Water is key to ending poverty, hunger in Africa, UN report says
Almost two-thirds of sub-Saharan Africa's rural poor could benefit from investment in water, a new UN report finds. The jointly commissioned report, Water and the Rural Poor, was presented by the Food and Agriculture Organization of the United Nations (FAO) and International Fund for Agricultural Development (IFAD) at the Sixteenth Annual UN Commission on Sustainable Development (CSD-16) recently...
by C.T. Pope, Circle of Blue
May 16, 2008 -- Almost two-thirds of sub-Saharan Africa's rural poor could benefit from investment in water, a new UN report finds.
The jointly commissioned report, Water and the Rural Poor, was presented by the Food and Agriculture Organization of the United Nations (FAO) and International Fund for Agricultural Development (IFAD) at the Sixteenth Annual UN Commission on Sustainable Development (CSD-16) on Monday.
"Insecure access to water for consumption and productive uses is a major constraint on poverty reduction in rural areas of sub-Saharan Africa (SSA)," the report found.
With almost half of Africa's population suffering from water related diseases, the new assessment highlighted the potential for low-tech, highly localized, solutions to have a major impact the livelihoods of the rural poor.
Only 3 percent of sub-Saharan Africa's land is under irrigation systems -- elsewhere, crop production relies almost entirely on seasonal rainfall. Harvest rates rise and fall with unpredictable rain patterns.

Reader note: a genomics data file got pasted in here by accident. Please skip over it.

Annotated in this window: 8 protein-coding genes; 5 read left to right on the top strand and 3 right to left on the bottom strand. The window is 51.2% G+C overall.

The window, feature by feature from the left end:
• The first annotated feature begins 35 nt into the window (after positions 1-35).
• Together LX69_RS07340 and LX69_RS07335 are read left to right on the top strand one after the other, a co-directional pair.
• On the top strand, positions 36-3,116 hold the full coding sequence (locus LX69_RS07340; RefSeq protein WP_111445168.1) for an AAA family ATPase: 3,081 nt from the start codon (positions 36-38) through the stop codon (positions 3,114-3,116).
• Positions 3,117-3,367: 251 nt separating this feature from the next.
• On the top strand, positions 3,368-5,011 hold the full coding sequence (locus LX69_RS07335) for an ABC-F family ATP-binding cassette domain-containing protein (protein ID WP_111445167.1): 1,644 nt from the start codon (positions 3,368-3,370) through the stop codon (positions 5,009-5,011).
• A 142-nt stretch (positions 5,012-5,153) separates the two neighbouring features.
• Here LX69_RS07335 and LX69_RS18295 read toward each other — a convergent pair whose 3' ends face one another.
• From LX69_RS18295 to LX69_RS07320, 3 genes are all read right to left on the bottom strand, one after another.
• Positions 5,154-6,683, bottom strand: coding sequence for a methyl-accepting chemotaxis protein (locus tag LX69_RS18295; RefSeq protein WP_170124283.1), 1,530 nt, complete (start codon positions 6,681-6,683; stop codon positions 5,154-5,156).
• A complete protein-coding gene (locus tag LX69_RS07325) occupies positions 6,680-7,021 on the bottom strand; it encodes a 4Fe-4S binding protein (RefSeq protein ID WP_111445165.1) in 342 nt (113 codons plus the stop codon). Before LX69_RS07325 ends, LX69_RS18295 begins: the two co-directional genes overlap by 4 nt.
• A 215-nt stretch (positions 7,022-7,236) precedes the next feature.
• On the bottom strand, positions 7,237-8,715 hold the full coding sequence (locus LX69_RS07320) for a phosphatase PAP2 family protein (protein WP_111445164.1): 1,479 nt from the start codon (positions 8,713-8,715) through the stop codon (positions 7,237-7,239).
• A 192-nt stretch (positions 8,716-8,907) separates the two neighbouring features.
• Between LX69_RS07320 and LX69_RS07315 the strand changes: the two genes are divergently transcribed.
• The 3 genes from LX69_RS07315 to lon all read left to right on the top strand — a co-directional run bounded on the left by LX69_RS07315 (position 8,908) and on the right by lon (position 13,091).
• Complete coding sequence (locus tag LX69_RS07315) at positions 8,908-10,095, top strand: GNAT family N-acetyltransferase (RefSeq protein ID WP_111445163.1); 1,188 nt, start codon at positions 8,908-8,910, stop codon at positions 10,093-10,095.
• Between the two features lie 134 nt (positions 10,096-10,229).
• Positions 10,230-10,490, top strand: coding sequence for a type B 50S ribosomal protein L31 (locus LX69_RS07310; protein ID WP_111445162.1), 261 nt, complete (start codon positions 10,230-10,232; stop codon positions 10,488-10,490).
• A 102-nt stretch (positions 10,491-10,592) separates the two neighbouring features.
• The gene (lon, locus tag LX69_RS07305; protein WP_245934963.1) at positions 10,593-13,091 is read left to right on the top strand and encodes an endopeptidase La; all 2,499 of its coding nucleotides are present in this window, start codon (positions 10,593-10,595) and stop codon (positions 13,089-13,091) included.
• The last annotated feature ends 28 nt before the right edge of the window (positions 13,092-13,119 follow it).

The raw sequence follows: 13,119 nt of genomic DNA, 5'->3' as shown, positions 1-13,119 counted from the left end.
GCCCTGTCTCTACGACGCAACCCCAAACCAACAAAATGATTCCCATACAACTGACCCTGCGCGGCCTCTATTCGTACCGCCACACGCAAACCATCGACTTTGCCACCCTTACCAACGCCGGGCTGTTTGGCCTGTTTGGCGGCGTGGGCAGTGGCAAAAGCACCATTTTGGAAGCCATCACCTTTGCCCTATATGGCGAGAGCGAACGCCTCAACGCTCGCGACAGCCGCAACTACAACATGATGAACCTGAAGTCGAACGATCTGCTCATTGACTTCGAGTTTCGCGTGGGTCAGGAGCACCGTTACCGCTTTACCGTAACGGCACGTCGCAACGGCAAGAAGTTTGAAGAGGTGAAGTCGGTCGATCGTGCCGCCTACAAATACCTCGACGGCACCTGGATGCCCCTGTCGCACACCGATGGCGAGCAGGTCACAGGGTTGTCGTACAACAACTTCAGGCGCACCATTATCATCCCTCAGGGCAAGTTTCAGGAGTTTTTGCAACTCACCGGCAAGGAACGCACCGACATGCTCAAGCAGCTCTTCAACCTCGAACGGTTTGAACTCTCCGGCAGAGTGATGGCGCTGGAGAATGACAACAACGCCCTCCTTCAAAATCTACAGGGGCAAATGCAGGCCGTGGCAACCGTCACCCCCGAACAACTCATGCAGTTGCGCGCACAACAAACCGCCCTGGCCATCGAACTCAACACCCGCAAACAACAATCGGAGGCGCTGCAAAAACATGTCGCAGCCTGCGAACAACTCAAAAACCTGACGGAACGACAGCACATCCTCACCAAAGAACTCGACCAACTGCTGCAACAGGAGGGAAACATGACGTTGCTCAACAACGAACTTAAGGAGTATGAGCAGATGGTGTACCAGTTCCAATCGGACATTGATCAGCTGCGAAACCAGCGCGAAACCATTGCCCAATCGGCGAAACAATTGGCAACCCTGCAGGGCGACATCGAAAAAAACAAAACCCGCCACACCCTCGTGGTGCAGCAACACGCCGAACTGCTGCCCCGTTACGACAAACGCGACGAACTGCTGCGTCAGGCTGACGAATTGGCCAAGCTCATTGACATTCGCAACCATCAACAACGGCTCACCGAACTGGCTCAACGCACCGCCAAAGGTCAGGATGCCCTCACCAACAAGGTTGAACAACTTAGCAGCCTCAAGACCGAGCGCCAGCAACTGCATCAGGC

Subsistence farmers, who account for nearly 80 percent of the agricultural activity in sub-Saharan Africa, are often the most vulnerable to seasonal variation in rainfall. The long-term impacts of such unpredictability make it impossible for these rural farmers to break from subsistence to small-scale production, thus reinforcing the cycle of poverty.
The report underlined the needs of these non-market oriented producers. "For millions of smallholder farmers, fishers and herders in SSA, water is one of the most important production assets, and securing access to and control and management of water is key to enhancing their livelihoods," the UN report said.
Beyond the subsistence farmer, the FAO and IFAD suggested solutions for each economic farm class in the region -- including, large-scale commercial farms, small market oriented farms, subsistence farms, and the highly vulnerable "survival" farms.
Each of these markets suffers from a variety of factors, including at the upper end, a lack of reliable fertilization options and irrigation systems; at the middle, a lack of healthy seeds and access credit; and at the lower ends, a loss of work from AIDS related issues and waterborne disease.
Stressing these "context-specific" solutions, the report divided sub-Saharan Africa into 13 livelihood zones -- based on land-type, major crops grown, and the prevailing economic situation of the areas. Each of the 13 zones faces unique problems for which localized solutions are best suited.
Modeling their suggestions on existing success stories in Africa, the report offered real-world examples to better inform policy makers and investors. It recognized the heterogeneous nature the water issues facing the region.
The report came as part of the CSD-16's focus on agriculture, drought and desertification; Africa; and water and sanitation. And, while the FAO stressed that water management alone would not solve the poverty and hunger crisis in Africa, it emphasized the potential for well-targeted water interventions to significantly improve the livelihoods of Africa's rural poor.
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